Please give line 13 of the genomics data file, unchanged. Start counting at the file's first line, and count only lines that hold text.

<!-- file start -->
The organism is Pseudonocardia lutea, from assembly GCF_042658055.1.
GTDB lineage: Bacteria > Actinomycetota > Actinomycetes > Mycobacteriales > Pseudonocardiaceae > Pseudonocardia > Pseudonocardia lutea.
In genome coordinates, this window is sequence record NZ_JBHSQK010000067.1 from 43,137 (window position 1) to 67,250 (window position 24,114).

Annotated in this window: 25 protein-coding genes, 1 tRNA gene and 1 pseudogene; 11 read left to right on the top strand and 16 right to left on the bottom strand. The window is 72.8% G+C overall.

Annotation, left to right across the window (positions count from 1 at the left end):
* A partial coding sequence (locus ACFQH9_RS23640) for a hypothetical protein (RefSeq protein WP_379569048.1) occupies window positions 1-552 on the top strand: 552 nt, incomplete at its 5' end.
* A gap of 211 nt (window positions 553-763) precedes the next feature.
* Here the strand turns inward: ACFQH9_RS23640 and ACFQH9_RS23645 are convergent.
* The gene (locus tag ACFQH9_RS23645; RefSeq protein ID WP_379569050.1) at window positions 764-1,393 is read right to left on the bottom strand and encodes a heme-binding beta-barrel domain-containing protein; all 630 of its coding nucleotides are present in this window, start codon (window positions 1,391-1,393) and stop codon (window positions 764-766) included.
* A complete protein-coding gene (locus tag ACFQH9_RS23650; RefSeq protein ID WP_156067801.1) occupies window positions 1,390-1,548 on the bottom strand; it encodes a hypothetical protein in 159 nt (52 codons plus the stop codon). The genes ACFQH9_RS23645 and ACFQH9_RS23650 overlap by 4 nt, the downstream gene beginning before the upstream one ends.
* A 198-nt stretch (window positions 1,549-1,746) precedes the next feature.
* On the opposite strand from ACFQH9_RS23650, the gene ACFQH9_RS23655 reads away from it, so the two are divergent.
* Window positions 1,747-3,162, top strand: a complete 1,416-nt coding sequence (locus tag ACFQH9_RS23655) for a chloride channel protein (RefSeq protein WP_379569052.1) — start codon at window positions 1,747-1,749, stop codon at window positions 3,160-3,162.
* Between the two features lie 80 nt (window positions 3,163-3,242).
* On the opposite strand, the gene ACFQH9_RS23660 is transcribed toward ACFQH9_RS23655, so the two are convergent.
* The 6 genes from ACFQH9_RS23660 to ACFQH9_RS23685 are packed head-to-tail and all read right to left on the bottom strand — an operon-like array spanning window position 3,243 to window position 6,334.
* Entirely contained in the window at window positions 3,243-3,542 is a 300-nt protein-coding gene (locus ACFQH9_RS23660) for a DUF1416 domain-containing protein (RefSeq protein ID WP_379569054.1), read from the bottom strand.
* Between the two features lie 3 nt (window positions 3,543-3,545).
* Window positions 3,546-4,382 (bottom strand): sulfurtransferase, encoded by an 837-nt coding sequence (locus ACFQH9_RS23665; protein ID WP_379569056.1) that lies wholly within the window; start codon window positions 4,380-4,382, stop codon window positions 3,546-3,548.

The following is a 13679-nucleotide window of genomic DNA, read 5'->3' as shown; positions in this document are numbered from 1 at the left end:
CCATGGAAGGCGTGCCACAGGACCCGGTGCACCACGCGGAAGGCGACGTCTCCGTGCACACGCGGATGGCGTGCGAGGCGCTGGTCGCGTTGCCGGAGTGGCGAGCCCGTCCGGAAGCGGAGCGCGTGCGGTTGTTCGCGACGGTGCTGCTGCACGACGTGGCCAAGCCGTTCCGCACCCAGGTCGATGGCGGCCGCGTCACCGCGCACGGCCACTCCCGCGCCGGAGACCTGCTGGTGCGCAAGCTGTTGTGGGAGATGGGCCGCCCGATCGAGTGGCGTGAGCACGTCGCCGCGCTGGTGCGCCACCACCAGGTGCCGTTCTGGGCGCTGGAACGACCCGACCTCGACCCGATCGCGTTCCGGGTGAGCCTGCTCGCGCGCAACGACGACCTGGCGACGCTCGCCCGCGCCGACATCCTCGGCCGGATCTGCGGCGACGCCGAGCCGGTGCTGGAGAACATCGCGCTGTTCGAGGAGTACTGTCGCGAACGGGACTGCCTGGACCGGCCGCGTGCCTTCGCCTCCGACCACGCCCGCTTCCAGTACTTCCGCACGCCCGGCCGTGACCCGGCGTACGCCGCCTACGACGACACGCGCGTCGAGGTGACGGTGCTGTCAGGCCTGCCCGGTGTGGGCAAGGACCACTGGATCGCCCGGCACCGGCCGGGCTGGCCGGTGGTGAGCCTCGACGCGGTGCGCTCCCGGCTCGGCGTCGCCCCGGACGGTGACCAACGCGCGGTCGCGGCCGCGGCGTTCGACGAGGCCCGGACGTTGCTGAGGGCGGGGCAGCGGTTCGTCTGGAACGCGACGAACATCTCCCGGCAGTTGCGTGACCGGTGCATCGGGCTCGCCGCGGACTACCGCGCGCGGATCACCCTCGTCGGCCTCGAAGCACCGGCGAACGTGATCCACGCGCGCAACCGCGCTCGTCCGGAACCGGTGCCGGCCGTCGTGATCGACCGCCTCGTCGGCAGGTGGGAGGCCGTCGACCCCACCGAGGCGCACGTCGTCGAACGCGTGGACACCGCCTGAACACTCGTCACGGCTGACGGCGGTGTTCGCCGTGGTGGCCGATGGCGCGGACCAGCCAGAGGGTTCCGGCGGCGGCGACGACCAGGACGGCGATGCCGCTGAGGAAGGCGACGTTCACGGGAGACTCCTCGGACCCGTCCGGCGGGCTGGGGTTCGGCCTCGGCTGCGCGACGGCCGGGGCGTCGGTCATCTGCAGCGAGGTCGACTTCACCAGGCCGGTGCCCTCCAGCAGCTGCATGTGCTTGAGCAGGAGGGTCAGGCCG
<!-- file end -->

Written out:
* Window positions 1,747-3,162, top strand: a complete 1,416-nt coding sequence (locus tag ACFQH9_RS23655) for a chloride channel protein (RefSeq protein WP_379569052.1) — start codon at window positions 1,747-1,749, stop codon at window positions 3,160-3,162.